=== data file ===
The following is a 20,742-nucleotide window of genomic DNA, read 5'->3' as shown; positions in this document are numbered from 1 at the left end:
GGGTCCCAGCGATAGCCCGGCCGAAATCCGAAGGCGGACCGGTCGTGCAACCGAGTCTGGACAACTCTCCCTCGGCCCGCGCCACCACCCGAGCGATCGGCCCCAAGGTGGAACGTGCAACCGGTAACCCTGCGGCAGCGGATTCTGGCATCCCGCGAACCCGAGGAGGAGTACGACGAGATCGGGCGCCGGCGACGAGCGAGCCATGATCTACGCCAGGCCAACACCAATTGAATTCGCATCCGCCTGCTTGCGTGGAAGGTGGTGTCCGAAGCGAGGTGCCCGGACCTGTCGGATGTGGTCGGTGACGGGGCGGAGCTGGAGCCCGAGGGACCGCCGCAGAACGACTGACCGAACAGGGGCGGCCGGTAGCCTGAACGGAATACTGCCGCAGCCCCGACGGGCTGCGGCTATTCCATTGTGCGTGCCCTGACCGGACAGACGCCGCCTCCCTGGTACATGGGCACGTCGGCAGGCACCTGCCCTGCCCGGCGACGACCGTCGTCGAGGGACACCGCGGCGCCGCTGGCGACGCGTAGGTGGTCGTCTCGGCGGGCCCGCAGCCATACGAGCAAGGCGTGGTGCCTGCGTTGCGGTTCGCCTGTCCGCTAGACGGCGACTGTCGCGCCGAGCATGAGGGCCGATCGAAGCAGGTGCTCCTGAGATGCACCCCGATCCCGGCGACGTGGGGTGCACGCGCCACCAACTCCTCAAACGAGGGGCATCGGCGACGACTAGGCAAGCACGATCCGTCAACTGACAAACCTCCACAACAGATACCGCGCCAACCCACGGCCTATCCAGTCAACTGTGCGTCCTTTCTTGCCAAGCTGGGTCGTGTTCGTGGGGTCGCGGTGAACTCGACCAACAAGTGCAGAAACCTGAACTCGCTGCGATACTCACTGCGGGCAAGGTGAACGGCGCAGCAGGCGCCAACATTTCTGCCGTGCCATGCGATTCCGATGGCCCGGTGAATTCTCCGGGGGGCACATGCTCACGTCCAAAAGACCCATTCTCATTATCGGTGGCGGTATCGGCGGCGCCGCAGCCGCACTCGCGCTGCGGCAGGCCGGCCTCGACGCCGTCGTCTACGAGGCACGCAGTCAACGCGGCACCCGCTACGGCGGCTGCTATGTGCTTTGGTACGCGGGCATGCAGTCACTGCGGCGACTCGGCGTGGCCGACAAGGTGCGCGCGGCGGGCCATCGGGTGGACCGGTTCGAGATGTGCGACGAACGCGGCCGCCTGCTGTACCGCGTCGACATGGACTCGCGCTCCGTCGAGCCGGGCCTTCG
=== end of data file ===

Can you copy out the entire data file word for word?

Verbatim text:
The following is a 20,742-nucleotide window of genomic DNA, read 5'->3' as shown; positions in this document are numbered from 1 at the left end:
GGGTCCCAGCGATAGCCCGGCCGAAATCCGAAGGCGGACCGGTCGTGCAACCGAGTCTGGACAACTCTCCCTCGGCCCGCGCCACCACCCGAGCGATCGGCCCCAAGGTGGAACGTGCAACCGGTAACCCTGCGGCAGCGGATTCTGGCATCCCGCGAACCCGAGGAGGAGTACGACGAGATCGGGCGCCGGCGACGAGCGAGCCATGATCTACGCCAGGCCAACACCAATTGAATTCGCATCCGCCTGCTTGCGTGGAAGGTGGTGTCCGAAGCGAGGTGCCCGGACCTGTCGGATGTGGTCGGTGACGGGGCGGAGCTGGAGCCCGAGGGACCGCCGCAGAACGACTGACCGAACAGGGGCGGCCGGTAGCCTGAACGGAATACTGCCGCAGCCCCGACGGGCTGCGGCTATTCCATTGTGCGTGCCCTGACCGGACAGACGCCGCCTCCCTGGTACATGGGCACGTCGGCAGGCACCTGCCCTGCCCGGCGACGACCGTCGTCGAGGGACACCGCGGCGCCGCTGGCGACGCGTAGGTGGTCGTCTCGGCGGGCCCGCAGCCATACGAGCAAGGCGTGGTGCCTGCGTTGCGGTTCGCCTGTCCGCTAGACGGCGACTGTCGCGCCGAGCATGAGGGCCGATCGAAGCAGGTGCTCCTGAGATGCACCCCGATCCCGGCGACGTGGGGTGCACGCGCCACCAACTCCTCAAACGAGGGGCATCGGCGACGACTAGGCAAGCACGATCCGTCAACTGACAAACCTCCACAACAGATACCGCGCCAACCCACGGCCTATCCAGTCAACTGTGCGTCCTTTCTTGCCAAGCTGGGTCGTGTTCGTGGGGTCGCGGTGAACTCGACCAACAAGTGCAGAAACCTGAACTCGCTGCGATACTCACTGCGGGCAAGGTGAACGGCGCAGCAGGCGCCAACATTTCTGCCGTGCCATGCGATTCCGATGGCCCGGTGAATTCTCCGGGGGGCACATGCTCACGTCCAAAAGACCCATTCTCATTATCGGTGGCGGTATCGGCGGCGCCGCAGCCGCACTCGCGCTGCGGCAGGCCGGCCTCGACGCCGTCGTCTACGAGGCACGCAGTCAACGCGGCACCCGCTACGGCGGCTGCTATGTGCTTTGGTACGCGGGCATGCAGTCACTGCGGCGACTCGGCGTGGCCGACAAGGTGCGCGCGGCGGGCCATCGGGTGGACCGGTTCGAGATGTGCGACGAACGCGGCCGCCTGCTGTACCGCGTCGACATGGACTCGCGCTCCGTCGAGCCGGGCCTTCG